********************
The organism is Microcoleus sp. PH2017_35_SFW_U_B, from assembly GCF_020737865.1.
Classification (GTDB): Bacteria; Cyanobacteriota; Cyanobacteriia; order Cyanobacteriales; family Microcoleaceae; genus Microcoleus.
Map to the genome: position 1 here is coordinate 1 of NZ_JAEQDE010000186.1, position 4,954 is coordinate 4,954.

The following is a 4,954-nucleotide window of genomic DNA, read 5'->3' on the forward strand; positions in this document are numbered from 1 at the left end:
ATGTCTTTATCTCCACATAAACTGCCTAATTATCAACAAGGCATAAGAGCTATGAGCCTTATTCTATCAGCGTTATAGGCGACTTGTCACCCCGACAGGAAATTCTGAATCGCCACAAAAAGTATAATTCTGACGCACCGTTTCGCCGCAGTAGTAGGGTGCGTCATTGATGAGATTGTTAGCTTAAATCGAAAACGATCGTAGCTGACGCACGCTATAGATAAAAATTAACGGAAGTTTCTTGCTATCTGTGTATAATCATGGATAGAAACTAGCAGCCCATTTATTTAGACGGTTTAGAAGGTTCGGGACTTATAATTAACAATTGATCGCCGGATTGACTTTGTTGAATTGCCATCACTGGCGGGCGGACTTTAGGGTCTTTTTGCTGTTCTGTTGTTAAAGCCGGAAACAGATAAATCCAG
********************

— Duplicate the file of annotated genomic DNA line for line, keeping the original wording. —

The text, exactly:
The organism is Microcoleus sp. PH2017_35_SFW_U_B, from assembly GCF_020737865.1.
Classification (GTDB): Bacteria; Cyanobacteriota; Cyanobacteriia; order Cyanobacteriales; family Microcoleaceae; genus Microcoleus.
Map to the genome: position 1 here is coordinate 1 of NZ_JAEQDE010000186.1, position 4,954 is coordinate 4,954.

The following is a 4,954-nucleotide window of genomic DNA, read 5'->3' on the forward strand; positions in this document are numbered from 1 at the left end:
ATGTCTTTATCTCCACATAAACTGCCTAATTATCAACAAGGCATAAGAGCTATGAGCCTTATTCTATCAGCGTTATAGGCGACTTGTCACCCCGACAGGAAATTCTGAATCGCCACAAAAAGTATAATTCTGACGCACCGTTTCGCCGCAGTAGTAGGGTGCGTCATTGATGAGATTGTTAGCTTAAATCGAAAACGATCGTAGCTGACGCACGCTATAGATAAAAATTAACGGAAGTTTCTTGCTATCTGTGTATAATCATGGATAGAAACTAGCAGCCCATTTATTTAGACGGTTTAGAAGGTTCGGGACTTATAATTAACAATTGATCGCCGGATTGACTTTGTTGAATTGCCATCACTGGCGGGCGGACTTTAGGGTCTTTTTGCTGTTCTGTTGTTAAAGCCGGAAACAGATAAATCCAG